A Sticky Situation
By Jessie Crockett
A Sugar Grove Mystery
Berkley Prime Crime
294 pages, paperback
In the third book of Jessie Crockett’s Sugar Grove Mysteries, trouble arrives in threes. About the same time Dani Greene’s eccentric Aunt Hazel comes to town for the Sugar Grove Maple Festival, Dani is called to the basement of town hall by Russ Collins, a contractor, who excels in making excuses and not working, to point out what he uncovered in the coal bin. Town Hall is the site of a former Opera House. The restoration was subsidized by Greener Pastures, the long-established Greene Family business. Russ finds a skeleton and soon the police come to the scene. The restoration comes to a halt, then word is Dani’s cousin, Jade, spoiled and perfect in every way, has purchased the old, vacant, general store in town. She works quickly to renovate the building and make it a sap wine winery. Not only is she going to pump the family’s maple tree sap for free, she’s taking over Dani’s room, as well. She’ll be interfering with sap collection for Greener Pasture’s maple syrup production and invading Dani’s privacy.
Knowing Tansey was affected by the news of the recently found remains, Dani speaks with Doc to learn why and finds out a drifter, who came to town 30 years ago, did odd jobs at Tansey’s home. His name was Gaylord, but everyone called him “Spooner” because he had a special way of playing spoons. He also got the attention of a lot of town women and because of that was not trusted.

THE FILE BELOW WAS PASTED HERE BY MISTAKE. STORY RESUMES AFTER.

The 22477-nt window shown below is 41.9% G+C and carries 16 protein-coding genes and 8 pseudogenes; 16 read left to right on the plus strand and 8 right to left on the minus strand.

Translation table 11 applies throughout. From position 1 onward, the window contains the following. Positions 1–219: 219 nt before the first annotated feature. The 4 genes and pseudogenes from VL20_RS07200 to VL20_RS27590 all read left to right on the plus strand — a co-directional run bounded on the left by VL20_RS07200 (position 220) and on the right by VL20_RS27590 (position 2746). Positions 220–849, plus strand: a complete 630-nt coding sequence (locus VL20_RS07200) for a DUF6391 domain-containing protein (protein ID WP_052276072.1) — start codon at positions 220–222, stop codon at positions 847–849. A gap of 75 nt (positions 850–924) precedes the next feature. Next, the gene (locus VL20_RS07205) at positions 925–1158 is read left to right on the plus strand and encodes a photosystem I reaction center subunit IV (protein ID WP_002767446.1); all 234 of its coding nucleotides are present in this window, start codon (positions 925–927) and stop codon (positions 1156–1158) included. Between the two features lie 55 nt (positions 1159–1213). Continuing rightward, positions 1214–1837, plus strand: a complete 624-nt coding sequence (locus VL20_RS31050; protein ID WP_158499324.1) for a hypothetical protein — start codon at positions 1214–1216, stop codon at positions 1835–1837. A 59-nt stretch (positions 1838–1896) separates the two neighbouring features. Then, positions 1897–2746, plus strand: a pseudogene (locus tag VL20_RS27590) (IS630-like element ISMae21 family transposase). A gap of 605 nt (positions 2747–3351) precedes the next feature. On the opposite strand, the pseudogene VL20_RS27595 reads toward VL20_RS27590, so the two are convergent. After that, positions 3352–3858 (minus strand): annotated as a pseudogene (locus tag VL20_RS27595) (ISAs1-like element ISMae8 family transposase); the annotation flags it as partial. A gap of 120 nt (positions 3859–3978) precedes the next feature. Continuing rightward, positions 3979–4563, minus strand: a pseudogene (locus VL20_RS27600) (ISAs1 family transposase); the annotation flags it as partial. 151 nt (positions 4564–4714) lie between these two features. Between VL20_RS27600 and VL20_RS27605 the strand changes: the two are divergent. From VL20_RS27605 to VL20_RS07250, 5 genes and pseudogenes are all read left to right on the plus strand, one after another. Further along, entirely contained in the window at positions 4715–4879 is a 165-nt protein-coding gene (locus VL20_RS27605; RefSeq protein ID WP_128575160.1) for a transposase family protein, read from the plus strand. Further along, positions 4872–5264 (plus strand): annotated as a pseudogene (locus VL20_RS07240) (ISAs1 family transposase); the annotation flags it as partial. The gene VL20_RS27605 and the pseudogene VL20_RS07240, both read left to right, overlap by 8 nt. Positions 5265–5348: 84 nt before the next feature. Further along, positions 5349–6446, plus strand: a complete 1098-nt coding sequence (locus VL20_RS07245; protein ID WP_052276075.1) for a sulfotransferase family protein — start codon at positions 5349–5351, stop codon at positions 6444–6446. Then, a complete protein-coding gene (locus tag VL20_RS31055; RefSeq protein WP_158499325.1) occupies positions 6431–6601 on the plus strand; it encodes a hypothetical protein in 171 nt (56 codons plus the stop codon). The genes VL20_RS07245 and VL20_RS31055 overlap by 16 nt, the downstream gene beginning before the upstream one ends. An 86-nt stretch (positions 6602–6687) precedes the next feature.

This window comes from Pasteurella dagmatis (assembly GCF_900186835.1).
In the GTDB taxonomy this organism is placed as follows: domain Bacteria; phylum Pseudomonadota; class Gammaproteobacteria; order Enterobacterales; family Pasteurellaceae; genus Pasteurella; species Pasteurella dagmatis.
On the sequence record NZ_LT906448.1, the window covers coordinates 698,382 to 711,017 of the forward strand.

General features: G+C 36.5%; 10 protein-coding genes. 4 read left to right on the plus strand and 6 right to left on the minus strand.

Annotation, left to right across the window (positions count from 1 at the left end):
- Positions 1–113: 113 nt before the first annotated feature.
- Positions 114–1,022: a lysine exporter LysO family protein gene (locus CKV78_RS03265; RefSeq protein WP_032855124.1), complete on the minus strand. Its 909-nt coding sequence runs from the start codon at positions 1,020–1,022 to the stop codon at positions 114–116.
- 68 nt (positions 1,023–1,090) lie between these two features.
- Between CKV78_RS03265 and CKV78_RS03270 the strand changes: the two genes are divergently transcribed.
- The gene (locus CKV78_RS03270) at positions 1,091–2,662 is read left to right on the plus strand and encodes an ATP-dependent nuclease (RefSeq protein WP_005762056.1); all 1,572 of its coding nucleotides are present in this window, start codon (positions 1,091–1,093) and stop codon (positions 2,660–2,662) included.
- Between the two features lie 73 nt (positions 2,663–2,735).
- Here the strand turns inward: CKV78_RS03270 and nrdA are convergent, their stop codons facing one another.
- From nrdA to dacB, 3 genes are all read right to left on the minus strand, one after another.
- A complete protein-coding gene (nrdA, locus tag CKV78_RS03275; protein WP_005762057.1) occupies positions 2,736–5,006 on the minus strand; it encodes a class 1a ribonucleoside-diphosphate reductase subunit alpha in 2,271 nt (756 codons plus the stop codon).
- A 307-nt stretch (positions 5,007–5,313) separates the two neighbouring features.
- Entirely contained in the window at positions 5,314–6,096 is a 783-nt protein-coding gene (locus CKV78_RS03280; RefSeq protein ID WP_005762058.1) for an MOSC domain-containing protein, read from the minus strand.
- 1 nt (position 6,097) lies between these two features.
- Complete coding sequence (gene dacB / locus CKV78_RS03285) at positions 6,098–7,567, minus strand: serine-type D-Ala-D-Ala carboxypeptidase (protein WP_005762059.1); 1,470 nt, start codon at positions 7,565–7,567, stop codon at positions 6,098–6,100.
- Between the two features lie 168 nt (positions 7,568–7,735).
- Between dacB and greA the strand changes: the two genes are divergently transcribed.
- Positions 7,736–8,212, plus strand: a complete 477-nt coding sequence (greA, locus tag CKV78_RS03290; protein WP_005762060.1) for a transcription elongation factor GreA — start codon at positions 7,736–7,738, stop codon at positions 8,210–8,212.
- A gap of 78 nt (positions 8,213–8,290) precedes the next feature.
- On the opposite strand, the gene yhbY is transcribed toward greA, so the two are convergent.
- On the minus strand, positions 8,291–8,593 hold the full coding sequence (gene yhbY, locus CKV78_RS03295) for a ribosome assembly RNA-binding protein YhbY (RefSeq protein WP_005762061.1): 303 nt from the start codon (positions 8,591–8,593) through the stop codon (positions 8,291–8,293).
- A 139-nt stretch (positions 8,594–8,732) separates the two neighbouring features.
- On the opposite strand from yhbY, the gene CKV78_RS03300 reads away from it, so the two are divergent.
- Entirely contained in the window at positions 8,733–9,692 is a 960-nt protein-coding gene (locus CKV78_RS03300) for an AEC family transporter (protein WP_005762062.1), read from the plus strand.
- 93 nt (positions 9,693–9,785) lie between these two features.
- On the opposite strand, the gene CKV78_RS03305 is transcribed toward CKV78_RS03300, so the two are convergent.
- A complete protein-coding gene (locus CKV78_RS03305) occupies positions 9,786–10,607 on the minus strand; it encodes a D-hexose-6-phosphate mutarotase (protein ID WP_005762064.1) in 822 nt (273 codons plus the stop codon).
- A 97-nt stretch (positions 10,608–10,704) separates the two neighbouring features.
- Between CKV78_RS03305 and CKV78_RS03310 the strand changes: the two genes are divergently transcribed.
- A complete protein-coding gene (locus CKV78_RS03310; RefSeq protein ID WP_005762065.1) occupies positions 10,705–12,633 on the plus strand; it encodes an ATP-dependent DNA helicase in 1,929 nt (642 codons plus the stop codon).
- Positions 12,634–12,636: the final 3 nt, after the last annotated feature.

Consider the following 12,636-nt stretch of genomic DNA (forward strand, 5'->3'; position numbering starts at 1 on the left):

One day after the festival, all the money raised was stolen. Because Spooner was nowhere to be found, they pinned the crime on him. There went Tansey’s opportunity for happiness and the future of the baby she was carrying. Tansey asks Dani to investigate because she’s the police chief’s goddaughter and “her” renovation project unearthed the dead man’s remains. Any help clearing Spooner’s name would be greatly appreciated.
A Sticky Situation gives you a taste of how maple syrup is produced. It introduces a tight-knit family that doesn’t fit into any character building model. They are who they want to be and that’s all that matters. I adored all but the spoiled cousin, but she did show a sign of maturity later on in the book. As for the long deceased, recently found young man, I really felt for him. Only his killer knew he was dead and to go thirty years without being found and believed to be a criminal, I can’t see him resting in peace. I’d like to know why the detectives of the past didn’t investigate further. They just assumed he was the guilty party because he disappeared. The storyline was fast paced and edited well, I only wish I read the other two books in the series to find out what led Dani to being an amateur sleuth.
Four out of five maple trees
April 11, 2015